BANNER ELK — High Country Charitable Foundation, which collected $630,000 to donate to local charities that benefit Avery County earlier this year, distributed its annual grants at another, more casual affair at Elk River Club on Sept. 26.
The mostly standing event had some light refreshments on offer while the grants were given out to the recipients, which made up most of the attendees. The program opened with comments from the foundation’s chairman, Jim Ward.
Organizations who are benefited by HCCF all directly serve Avery County. As each organization received their grants, representatives briefly told the crowd what their organizations do and how the funds would benefit them.
Feeding Avery Families, a local nonprofit that distributes hundreds of thousands of pounds of food a year, will be using the grant funding to help build community pantries that will be free and open to the public.
Yellow Mountain Enterprises, which provides employment and other services to people with special needs, will be using the grant funding to purchase a new box truck to move product at the charity’s thrift store.
Crossnore School and Children’s Home offers a Youth in Transition program to provide services to 21-to 26-year olds which includes courses to help young adults survive on their own and some financial assistance as well. The program is entirely funded by private funds.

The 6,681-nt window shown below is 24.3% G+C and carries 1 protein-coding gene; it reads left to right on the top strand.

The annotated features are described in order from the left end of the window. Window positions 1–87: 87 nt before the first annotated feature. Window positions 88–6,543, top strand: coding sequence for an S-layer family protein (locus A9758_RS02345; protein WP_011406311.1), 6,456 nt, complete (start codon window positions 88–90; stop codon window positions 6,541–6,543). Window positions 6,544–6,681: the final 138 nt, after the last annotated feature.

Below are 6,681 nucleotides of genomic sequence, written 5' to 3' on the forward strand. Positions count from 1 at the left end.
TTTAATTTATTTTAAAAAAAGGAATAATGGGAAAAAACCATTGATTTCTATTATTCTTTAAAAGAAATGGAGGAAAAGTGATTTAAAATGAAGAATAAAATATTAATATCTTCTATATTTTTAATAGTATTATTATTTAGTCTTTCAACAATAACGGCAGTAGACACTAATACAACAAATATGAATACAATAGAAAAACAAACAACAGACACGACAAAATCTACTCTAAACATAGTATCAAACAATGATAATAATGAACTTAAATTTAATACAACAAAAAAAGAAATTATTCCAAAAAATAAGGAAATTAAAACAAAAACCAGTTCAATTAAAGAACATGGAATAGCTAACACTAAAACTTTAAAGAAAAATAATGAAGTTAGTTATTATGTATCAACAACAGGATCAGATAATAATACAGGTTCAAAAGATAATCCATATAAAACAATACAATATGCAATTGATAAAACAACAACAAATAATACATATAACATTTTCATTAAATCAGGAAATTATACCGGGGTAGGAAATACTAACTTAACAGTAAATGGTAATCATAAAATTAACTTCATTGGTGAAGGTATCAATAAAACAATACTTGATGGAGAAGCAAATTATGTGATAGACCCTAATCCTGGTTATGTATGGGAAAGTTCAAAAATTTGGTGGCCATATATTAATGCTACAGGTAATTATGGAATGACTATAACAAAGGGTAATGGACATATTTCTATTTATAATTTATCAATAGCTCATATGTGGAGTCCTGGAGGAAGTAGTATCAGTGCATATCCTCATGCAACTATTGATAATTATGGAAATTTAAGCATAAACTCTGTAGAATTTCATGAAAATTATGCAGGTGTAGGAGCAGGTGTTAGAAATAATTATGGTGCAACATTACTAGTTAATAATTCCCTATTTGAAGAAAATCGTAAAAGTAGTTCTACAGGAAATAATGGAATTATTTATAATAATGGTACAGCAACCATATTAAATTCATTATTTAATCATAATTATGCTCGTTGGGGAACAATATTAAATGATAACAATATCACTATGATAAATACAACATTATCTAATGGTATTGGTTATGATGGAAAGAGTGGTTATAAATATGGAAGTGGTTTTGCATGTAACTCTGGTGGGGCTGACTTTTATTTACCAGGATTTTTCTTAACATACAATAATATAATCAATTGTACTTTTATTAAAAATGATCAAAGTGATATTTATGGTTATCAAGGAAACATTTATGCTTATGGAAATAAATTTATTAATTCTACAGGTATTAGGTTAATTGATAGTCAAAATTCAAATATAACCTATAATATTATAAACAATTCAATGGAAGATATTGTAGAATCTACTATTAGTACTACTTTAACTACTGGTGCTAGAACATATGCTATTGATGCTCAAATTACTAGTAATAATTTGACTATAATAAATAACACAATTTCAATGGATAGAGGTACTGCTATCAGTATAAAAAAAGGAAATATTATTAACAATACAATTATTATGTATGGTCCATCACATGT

WAMY provides after-school services in all of the schools in Avery County, which is free for parents. Some students who need the tutoring provided by the program the most in order to perform at grade level were not always able to get rides home. HCCF provided a van to allow WAMY to shuttle students in need from after-school programs.
Avery County Humane Society used the assistance it received last year to purchase commercial laundry equipment able to support the large amount of laundry the shelter has to manage. This year the funding will be used to renovate the “cat condos” at the humane society.
The Grandfather Mountain Stewardship Foundation will be partnering with Avery County Schools to teach the program Wild Watch to first graders, which teaches about specific animals and connects them to conservation.
The foundation gave out 26 grants this year. HCCF does not disclose the amount of each grant.